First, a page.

The Whipple Library copy of Thomas Digges’ Pantometria (1591, 2nd edition) by Katie Taylor
First published in 1571, Pantometria was unusual in combining the practical and theoretical sides of geometry. In the first three books of the work, Digges dealt in turn with the measurement of distances, areas and volumes. He then included an appendix featuring a series of complex theories concerning geometrical solids. When publishing the second edition of the work, a copy of which is held in the Whipple Library, in 1591, Digges added further supplements to the end of the work on practical matters relating to artillery, although these additions were still couched in fairly abstract terms at times. The combination of theoretical understanding with practical results is a common theme in Digges’ work.
A well-used book
From the rich annotations in this Whipple copy we can infer that Digges’ readers saw Pantometria as a book intended for use. The handwriting of at least two individuals can be found in the margins of the work. The title page of the appendix on geometrical solids has been inscribed “John Reade his book Anno MDCXCI”, although this signature has later been crossed out. Interestingly, Reade did not emblazon his name on the title page which opened the work and betrayed an interest in more practical matters. We may speculate that Reade was more interested in geometrical theory than in practice.
Someone was interested in the first three books on practice, though, if the frequent annotations are anything to go by. It was common practice in the period for printers to include a list of errors that had escaped notice and in this copy one or possibly two readers have been through the book meticulously correcting the faults identified in the printer’s list. The annotator also had access to the first edition of the work, and inserted several notes and one extended passage (p. 50) from the 1571 edition which had been cut from the 1591 edition.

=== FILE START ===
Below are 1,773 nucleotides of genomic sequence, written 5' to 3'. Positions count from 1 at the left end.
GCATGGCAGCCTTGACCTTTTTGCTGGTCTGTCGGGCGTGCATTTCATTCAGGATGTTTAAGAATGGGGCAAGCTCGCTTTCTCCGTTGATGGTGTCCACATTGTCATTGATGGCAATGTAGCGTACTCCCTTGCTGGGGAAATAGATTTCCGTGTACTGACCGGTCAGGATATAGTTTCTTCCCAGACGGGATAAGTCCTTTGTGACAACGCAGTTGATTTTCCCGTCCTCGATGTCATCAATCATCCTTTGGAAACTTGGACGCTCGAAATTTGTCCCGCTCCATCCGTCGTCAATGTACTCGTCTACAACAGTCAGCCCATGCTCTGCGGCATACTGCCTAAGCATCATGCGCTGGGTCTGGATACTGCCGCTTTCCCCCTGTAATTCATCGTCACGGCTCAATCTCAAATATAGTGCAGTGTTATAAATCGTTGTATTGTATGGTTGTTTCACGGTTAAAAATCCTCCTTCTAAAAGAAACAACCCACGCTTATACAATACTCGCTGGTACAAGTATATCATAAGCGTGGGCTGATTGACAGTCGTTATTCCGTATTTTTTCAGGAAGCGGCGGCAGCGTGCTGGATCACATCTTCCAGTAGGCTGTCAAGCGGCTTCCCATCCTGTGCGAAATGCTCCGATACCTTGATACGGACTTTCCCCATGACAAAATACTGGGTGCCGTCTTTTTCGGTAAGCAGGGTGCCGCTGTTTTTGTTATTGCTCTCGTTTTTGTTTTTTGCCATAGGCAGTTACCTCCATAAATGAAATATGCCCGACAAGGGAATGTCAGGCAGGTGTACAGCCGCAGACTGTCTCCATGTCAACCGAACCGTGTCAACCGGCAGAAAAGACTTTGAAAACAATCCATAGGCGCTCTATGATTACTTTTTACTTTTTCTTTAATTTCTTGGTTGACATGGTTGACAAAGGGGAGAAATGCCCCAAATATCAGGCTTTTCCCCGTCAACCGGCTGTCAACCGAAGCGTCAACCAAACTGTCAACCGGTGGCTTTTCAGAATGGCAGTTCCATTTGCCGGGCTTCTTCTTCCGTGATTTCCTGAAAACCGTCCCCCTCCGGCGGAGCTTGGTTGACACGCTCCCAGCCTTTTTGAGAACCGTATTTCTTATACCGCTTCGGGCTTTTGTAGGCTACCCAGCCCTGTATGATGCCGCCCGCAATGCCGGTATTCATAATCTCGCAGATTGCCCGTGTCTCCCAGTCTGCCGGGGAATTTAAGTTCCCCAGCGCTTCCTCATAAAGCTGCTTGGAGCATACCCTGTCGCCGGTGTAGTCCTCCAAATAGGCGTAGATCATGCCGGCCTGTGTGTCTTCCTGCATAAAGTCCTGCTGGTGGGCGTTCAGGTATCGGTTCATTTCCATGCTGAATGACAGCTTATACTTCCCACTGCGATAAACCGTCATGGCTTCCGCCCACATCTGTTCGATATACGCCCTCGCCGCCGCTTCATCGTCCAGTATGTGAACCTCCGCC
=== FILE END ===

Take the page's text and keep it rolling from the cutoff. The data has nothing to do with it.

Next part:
Other annotations were used to identify passages of particular interest, making these sections easier to find when flicking through the book. Alongside the passage describing how to measure the distance of a ship from a shoreline, the annotator added the note “if your ground be not level”, highlighting the section on the special case where the ground is not flat (p. 27).
Notes were also used to summarise key points from lengthy blocks of text and to cross reference to relevant passages within the book (pp. 36-37) or in other volumes. Our annotator reminded himself, for instance, to refer to Tectonicon (p. 61), a book on related matters in surveying written by Thomas Digges’ father, Leonard.
Instruments in Pantometria
It is clear from all this that our annotator was well-read, but we also get a sense of his interest in instruments. Devices to help readers locate particular sections of books, such as contents pages and indexes, were becoming more common in the period, but the 1591 edition of Pantometria did not include such aids to the reader. However, on the title page of the work our annotator inserted a table of his own, possibly reflecting personal interests (see above). The table included page references for information on the quadrant, geometrical square, theodolite and topographical instrument, devices intended for the practice of measurement. Later in the work, we find an annotation commenting on a passage on the need to unite “reason” with “practice”. It seems then, that our annotator may have been adept in the field, as well as in the library.